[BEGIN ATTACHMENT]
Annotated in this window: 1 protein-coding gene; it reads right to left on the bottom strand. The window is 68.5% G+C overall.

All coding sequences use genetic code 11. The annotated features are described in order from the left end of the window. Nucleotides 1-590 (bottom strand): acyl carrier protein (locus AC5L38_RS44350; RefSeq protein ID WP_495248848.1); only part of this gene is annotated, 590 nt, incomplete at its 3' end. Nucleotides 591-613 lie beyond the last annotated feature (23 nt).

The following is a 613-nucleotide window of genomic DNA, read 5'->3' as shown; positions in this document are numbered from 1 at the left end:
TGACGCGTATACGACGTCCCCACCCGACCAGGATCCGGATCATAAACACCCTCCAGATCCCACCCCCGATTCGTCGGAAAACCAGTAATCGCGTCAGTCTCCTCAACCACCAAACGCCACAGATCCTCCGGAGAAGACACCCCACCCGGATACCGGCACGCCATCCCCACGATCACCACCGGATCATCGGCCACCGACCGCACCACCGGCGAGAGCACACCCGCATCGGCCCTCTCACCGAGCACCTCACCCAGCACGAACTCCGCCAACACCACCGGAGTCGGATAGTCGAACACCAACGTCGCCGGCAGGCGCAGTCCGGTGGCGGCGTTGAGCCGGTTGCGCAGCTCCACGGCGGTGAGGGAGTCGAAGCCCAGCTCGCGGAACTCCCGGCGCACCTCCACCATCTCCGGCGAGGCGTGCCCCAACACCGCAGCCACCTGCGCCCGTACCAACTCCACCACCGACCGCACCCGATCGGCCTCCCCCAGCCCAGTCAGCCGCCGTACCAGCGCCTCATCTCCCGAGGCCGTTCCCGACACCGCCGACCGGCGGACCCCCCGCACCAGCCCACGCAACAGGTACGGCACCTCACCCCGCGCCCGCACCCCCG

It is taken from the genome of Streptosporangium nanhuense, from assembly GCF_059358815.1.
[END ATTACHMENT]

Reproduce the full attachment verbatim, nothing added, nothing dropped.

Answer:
Annotated in this window: 1 protein-coding gene; it reads right to left on the bottom strand. The window is 68.5% G+C overall.

All coding sequences use genetic code 11. The annotated features are described in order from the left end of the window. Nucleotides 1-590 (bottom strand): acyl carrier protein (locus AC5L38_RS44350; RefSeq protein ID WP_495248848.1); only part of this gene is annotated, 590 nt, incomplete at its 3' end. Nucleotides 591-613 lie beyond the last annotated feature (23 nt).

The following is a 613-nucleotide window of genomic DNA, read 5'->3' as shown; positions in this document are numbered from 1 at the left end:
TGACGCGTATACGACGTCCCCACCCGACCAGGATCCGGATCATAAACACCCTCCAGATCCCACCCCCGATTCGTCGGAAAACCAGTAATCGCGTCAGTCTCCTCAACCACCAAACGCCACAGATCCTCCGGAGAAGACACCCCACCCGGATACCGGCACGCCATCCCCACGATCACCACCGGATCATCGGCCACCGACCGCACCACCGGCGAGAGCACACCCGCATCGGCCCTCTCACCGAGCACCTCACCCAGCACGAACTCCGCCAACACCACCGGAGTCGGATAGTCGAACACCAACGTCGCCGGCAGGCGCAGTCCGGTGGCGGCGTTGAGCCGGTTGCGCAGCTCCACGGCGGTGAGGGAGTCGAAGCCCAGCTCGCGGAACTCCCGGCGCACCTCCACCATCTCCGGCGAGGCGTGCCCCAACACCGCAGCCACCTGCGCCCGTACCAACTCCACCACCGACCGCACCCGATCGGCCTCCCCCAGCCCAGTCAGCCGCCGTACCAGCGCCTCATCTCCCGAGGCCGTTCCCGACACCGCCGACCGGCGGACCCCCCGCACCAGCCCACGCAACAGGTACGGCACCTCACCCCGCGCCCGCACCCCCG

It is taken from the genome of Streptosporangium nanhuense, from assembly GCF_059358815.1.